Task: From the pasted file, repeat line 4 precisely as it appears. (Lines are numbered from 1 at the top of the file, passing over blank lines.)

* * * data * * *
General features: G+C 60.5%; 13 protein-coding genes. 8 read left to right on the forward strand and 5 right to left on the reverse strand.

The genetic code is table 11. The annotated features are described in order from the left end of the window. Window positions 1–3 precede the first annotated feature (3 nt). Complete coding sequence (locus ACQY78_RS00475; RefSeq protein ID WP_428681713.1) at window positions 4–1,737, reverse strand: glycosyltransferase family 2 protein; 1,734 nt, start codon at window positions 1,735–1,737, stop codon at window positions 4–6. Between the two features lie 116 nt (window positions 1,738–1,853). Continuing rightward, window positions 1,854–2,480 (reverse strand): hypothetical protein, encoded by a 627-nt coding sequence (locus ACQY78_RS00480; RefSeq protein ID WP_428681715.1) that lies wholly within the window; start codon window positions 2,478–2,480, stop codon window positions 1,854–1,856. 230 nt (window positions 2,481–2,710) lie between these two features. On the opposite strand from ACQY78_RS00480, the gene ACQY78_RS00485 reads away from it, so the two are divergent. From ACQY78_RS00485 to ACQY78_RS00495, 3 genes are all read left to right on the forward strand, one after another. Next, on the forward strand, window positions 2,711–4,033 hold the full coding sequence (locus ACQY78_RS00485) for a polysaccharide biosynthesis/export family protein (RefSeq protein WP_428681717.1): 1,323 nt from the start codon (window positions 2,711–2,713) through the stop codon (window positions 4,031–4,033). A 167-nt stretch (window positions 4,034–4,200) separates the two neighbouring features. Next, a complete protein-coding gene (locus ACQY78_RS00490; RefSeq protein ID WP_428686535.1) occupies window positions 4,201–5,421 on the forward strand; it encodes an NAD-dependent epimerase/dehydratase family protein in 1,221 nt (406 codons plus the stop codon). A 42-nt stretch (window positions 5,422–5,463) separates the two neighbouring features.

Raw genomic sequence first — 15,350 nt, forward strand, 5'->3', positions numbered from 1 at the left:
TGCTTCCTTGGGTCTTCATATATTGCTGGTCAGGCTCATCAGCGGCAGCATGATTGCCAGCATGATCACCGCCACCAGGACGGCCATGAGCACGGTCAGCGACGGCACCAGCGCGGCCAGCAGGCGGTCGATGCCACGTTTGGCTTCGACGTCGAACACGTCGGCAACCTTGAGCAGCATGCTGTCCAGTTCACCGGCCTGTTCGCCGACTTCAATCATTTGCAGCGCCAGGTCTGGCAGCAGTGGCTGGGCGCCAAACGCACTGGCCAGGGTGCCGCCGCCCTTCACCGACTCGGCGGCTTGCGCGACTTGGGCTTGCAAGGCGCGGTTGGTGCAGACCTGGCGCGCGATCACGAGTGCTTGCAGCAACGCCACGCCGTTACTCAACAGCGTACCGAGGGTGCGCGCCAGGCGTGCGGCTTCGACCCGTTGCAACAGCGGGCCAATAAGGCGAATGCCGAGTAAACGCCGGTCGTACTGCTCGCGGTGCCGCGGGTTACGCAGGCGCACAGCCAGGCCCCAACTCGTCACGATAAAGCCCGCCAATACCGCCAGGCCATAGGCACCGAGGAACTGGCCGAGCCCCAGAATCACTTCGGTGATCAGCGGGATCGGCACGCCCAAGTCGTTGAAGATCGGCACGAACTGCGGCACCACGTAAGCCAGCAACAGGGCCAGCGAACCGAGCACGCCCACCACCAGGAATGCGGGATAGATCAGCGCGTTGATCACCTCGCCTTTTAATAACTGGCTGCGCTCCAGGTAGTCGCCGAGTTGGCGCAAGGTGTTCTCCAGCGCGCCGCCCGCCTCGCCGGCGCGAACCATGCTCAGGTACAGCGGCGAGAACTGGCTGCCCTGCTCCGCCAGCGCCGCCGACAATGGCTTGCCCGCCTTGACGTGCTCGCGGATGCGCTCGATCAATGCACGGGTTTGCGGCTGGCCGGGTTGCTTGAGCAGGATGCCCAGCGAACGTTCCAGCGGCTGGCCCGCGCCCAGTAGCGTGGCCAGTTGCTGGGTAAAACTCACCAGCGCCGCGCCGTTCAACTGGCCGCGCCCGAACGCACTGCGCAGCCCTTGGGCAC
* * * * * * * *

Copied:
TGCTTCCTTGGGTCTTCATATATTGCTGGTCAGGCTCATCAGCGGCAGCATGATTGCCAGCATGATCACCGCCACCAGGACGGCCATGAGCACGGTCAGCGACGGCACCAGCGCGGCCAGCAGGCGGTCGATGCCACGTTTGGCTTCGACGTCGAACACGTCGGCAACCTTGAGCAGCATGCTGTCCAGTTCACCGGCCTGTTCGCCGACTTCAATCATTTGCAGCGCCAGGTCTGGCAGCAGTGGCTGGGCGCCAAACGCACTGGCCAGGGTGCCGCCGCCCTTCACCGACTCGGCGGCTTGCGCGACTTGGGCTTGCAAGGCGCGGTTGGTGCAGACCTGGCGCGCGATCACGAGTGCTTGCAGCAACGCCACGCCGTTACTCAACAGCGTACCGAGGGTGCGCGCCAGGCGTGCGGCTTCGACCCGTTGCAACAGCGGGCCAATAAGGCGAATGCCGAGTAAACGCCGGTCGTACTGCTCGCGGTGCCGCGGGTTACGCAGGCGCACAGCCAGGCCCCAACTCGTCACGATAAAGCCCGCCAATACCGCCAGGCCATAGGCACCGAGGAACTGGCCGAGCCCCAGAATCACTTCGGTGATCAGCGGGATCGGCACGCCCAAGTCGTTGAAGATCGGCACGAACTGCGGCACCACGTAAGCCAGCAACAGGGCCAGCGAACCGAGCACGCCCACCACCAGGAATGCGGGATAGATCAGCGCGTTGATCACCTCGCCTTTTAATAACTGGCTGCGCTCCAGGTAGTCGCCGAGTTGGCGCAAGGTGTTCTCCAGCGCGCCGCCCGCCTCGCCGGCGCGAACCATGCTCAGGTACAGCGGCGAGAACTGGCTGCCCTGCTCCGCCAGCGCCGCCGACAATGGCTTGCCCGCCTTGACGTGCTCGCGGATGCGCTCGATCAATGCACGGGTTTGCGGCTGGCCGGGTTGCTTGAGCAGGATGCCCAGCGAACGTTCCAGCGGCTGGCCCGCGCCCAGTAGCGTGGCCAGTTGCTGGGTAAAACTCACCAGCGCCGCGCCGTTCAACTGGCCGCGCCCGAACGCACTGCGCAGCCCTTGGGCAC